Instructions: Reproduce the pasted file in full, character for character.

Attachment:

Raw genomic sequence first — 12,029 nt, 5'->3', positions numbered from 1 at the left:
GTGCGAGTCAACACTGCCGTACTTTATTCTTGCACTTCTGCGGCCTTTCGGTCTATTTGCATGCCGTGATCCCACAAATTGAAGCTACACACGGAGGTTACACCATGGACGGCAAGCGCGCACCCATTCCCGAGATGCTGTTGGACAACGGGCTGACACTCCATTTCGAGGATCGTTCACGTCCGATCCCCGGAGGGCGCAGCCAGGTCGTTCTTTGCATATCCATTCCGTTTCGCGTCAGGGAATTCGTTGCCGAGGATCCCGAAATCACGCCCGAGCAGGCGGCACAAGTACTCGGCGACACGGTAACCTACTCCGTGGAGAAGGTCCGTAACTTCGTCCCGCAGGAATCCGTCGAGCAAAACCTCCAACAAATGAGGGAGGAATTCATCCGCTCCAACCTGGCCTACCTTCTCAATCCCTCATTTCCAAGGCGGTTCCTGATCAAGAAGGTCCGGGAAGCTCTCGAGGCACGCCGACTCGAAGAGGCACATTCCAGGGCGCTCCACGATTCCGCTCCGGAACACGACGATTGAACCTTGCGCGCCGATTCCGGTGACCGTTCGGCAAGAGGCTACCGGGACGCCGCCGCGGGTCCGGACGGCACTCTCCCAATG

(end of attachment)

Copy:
Raw genomic sequence first — 12,029 nt, 5'->3', positions numbered from 1 at the left:
GTGCGAGTCAACACTGCCGTACTTTATTCTTGCACTTCTGCGGCCTTTCGGTCTATTTGCATGCCGTGATCCCACAAATTGAAGCTACACACGGAGGTTACACCATGGACGGCAAGCGCGCACCCATTCCCGAGATGCTGTTGGACAACGGGCTGACACTCCATTTCGAGGATCGTTCACGTCCGATCCCCGGAGGGCGCAGCCAGGTCGTTCTTTGCATATCCATTCCGTTTCGCGTCAGGGAATTCGTTGCCGAGGATCCCGAAATCACGCCCGAGCAGGCGGCACAAGTACTCGGCGACACGGTAACCTACTCCGTGGAGAAGGTCCGTAACTTCGTCCCGCAGGAATCCGTCGAGCAAAACCTCCAACAAATGAGGGAGGAATTCATCCGCTCCAACCTGGCCTACCTTCTCAATCCCTCATTTCCAAGGCGGTTCCTGATCAAGAAGGTCCGGGAAGCTCTCGAGGCACGCCGACTCGAAGAGGCACATTCCAGGGCGCTCCACGATTCCGCTCCGGAACACGACGATTGAACCTTGCGCGCCGATTCCGGTGACCGTTCGGCAAGAGGCTACCGGGACGCCGCCGCGGGTCCGGACGGCACTCTCCCAATG